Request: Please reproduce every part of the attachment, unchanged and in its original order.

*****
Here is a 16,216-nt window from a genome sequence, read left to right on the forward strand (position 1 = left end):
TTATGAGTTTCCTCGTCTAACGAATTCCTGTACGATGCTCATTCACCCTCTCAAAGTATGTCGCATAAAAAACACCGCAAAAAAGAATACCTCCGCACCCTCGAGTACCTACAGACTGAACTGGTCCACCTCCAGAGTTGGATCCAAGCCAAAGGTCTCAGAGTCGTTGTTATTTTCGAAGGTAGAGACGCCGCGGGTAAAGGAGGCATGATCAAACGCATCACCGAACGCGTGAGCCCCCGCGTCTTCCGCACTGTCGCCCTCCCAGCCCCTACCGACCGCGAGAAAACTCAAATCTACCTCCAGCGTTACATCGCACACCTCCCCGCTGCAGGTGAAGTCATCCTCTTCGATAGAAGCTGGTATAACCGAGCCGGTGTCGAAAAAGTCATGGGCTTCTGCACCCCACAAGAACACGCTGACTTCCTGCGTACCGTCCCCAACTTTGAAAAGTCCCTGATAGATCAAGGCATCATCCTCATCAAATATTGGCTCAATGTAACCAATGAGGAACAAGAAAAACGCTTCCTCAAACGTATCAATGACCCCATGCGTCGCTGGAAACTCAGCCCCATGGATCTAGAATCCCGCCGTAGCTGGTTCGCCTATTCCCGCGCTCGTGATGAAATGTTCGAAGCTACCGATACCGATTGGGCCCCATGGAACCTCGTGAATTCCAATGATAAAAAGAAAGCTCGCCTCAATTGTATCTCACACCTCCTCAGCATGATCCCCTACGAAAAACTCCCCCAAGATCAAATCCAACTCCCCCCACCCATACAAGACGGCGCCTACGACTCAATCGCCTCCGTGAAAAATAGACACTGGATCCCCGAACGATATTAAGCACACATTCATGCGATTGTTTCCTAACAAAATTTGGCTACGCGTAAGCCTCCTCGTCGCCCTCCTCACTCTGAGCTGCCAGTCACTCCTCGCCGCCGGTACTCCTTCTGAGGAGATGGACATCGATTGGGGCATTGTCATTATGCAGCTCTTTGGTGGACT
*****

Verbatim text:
Here is a 16,216-nt window from a genome sequence, read left to right on the forward strand (position 1 = left end):
TTATGAGTTTCCTCGTCTAACGAATTCCTGTACGATGCTCATTCACCCTCTCAAAGTATGTCGCATAAAAAACACCGCAAAAAAGAATACCTCCGCACCCTCGAGTACCTACAGACTGAACTGGTCCACCTCCAGAGTTGGATCCAAGCCAAAGGTCTCAGAGTCGTTGTTATTTTCGAAGGTAGAGACGCCGCGGGTAAAGGAGGCATGATCAAACGCATCACCGAACGCGTGAGCCCCCGCGTCTTCCGCACTGTCGCCCTCCCAGCCCCTACCGACCGCGAGAAAACTCAAATCTACCTCCAGCGTTACATCGCACACCTCCCCGCTGCAGGTGAAGTCATCCTCTTCGATAGAAGCTGGTATAACCGAGCCGGTGTCGAAAAAGTCATGGGCTTCTGCACCCCACAAGAACACGCTGACTTCCTGCGTACCGTCCCCAACTTTGAAAAGTCCCTGATAGATCAAGGCATCATCCTCATCAAATATTGGCTCAATGTAACCAATGAGGAACAAGAAAAACGCTTCCTCAAACGTATCAATGACCCCATGCGTCGCTGGAAACTCAGCCCCATGGATCTAGAATCCCGCCGTAGCTGGTTCGCCTATTCCCGCGCTCGTGATGAAATGTTCGAAGCTACCGATACCGATTGGGCCCCATGGAACCTCGTGAATTCCAATGATAAAAAGAAAGCTCGCCTCAATTGTATCTCACACCTCCTCAGCATGATCCCCTACGAAAAACTCCCCCAAGATCAAATCCAACTCCCCCCACCCATACAAGACGGCGCCTACGACTCAATCGCCTCCGTGAAAAATAGACACTGGATCCCCGAACGATATTAAGCACACATTCATGCGATTGTTTCCTAACAAAATTTGGCTACGCGTAAGCCTCCTCGTCGCCCTCCTCACTCTGAGCTGCCAGTCACTCCTCGCCGCCGGTACTCCTTCTGAGGAGATGGACATCGATTGGGGCATTGTCATTATGCAGCTCTTTGGTGGACT